Of course, everybody deserves to be paid fairly for their work. I was once a 16-year-old working at McDonald’s for minimum wage. But if we’re thinking about the reality of who most of these workers are – adults, parents, people who are supporting their families and supporting their households – we may all be able to agree that there’s no reason why we should make life this hard for workers in America.
And of course, this wouldn’t just affect people below $15 an hour. If you’re somebody who’s making a bit more than that line right now, It’s pretty likely that you’re going to get nudged up too. It’s not just for the 32 million people in this country who are currently making less than $15.
Matt Robison: What about the pushback argument about negative impacts on the economy?
Sarah Jane Glynn: The overall economic impact is very positive. If you want people to spend more and boost the economy, you need to give money to the folks who will actually spend that money. Of these millions of moms who are currently making at or around the minimum wage, if they see an increase in their wages, they’re going to go out and buy new shoes for their kid, pay to keep the lights on, and buy groceries.
In terms of the argument about inflation, we’ve got data on this because we’ve increased the minimum wage many times since the 1930s. There is a small uptick in prices when employers have to absorb higher costs, but it is not a lot. When McDonald’s raised their minimum wage to $10 an hour, the cost of a Big Mac went up by 1.4%. Pennies.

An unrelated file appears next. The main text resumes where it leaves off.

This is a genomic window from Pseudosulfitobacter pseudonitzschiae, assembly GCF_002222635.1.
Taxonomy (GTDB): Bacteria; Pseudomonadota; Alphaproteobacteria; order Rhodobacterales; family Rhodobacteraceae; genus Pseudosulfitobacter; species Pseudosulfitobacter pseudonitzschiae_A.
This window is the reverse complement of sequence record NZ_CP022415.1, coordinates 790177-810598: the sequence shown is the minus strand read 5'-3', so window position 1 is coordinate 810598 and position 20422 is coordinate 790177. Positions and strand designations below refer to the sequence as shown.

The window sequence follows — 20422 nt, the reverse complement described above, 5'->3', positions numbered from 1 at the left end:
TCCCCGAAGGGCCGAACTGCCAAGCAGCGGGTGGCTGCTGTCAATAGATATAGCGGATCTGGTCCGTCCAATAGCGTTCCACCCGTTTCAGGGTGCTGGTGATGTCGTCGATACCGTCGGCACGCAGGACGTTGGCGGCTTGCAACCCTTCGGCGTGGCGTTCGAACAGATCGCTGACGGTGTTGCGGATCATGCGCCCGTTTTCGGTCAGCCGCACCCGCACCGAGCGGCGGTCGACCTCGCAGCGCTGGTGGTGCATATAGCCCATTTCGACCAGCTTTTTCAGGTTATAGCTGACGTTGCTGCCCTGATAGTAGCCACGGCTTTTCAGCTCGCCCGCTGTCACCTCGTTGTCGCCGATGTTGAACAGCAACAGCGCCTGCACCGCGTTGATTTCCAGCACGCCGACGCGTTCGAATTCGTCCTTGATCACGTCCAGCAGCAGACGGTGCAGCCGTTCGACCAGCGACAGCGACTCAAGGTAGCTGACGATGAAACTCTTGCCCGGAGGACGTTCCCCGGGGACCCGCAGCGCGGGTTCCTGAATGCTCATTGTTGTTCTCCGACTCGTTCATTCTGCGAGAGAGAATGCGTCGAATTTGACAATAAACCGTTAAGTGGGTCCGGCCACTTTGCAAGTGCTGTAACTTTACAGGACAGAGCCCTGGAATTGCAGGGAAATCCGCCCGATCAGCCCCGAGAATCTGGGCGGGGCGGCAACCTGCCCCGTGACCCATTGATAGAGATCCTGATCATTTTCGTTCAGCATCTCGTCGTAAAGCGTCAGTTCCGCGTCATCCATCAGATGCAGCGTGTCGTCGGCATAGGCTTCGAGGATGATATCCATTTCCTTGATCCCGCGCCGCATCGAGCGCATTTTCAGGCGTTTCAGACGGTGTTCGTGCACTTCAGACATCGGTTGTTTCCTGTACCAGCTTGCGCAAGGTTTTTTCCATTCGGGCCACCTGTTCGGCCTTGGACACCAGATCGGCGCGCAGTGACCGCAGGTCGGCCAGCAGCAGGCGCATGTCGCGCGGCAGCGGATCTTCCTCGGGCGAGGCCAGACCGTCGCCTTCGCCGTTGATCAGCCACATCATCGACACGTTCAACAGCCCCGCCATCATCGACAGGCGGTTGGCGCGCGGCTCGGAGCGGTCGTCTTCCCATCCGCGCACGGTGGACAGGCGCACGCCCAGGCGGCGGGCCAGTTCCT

In terms of jobs impacts, economists are all over the map on this and there’s a lot of opinion and biases I out there, but the highest quality studies don’t find a job loss.
We share edited excerpts from the Great Ideas podcast every week that explain how policies work and present innovative solutions for problems. Please subscribe, and to hear Dr. Glynn’s other insights on the minimum wage, check out the full episode on Apple, Spotify, Google, Anchor, Breaker, Pocket, RadioPublic, or Stitcher
Matt Robison is a writer and political analyst who focuses on trends in demographics, psychology, policy, and economics that are shaping American politics. He spent a decade working on Capitol Hill as a Legislative Director and Chief of Staff to three Members of Congress, and also worked as a senior advisor, campaign manager, or consultant on several Congressional races, with a focus in New Hampshire. In 2012, he ran a come-from-behind race that national political analysts called the biggest surprise win of the election. He went on to work as Policy Director in the New Hampshire state senate, successfully helping to coordinate the legislative effort to pass Medicaid expansion. He has also done extensive private sector work on energy regulatory policy. Matt holds a Bachelor’s degree in economics from Swarthmore College and a Master’s degree in public policy from the Harvard Kennedy School of Government. He lives with his wife and three children in Amherst, Massachusetts.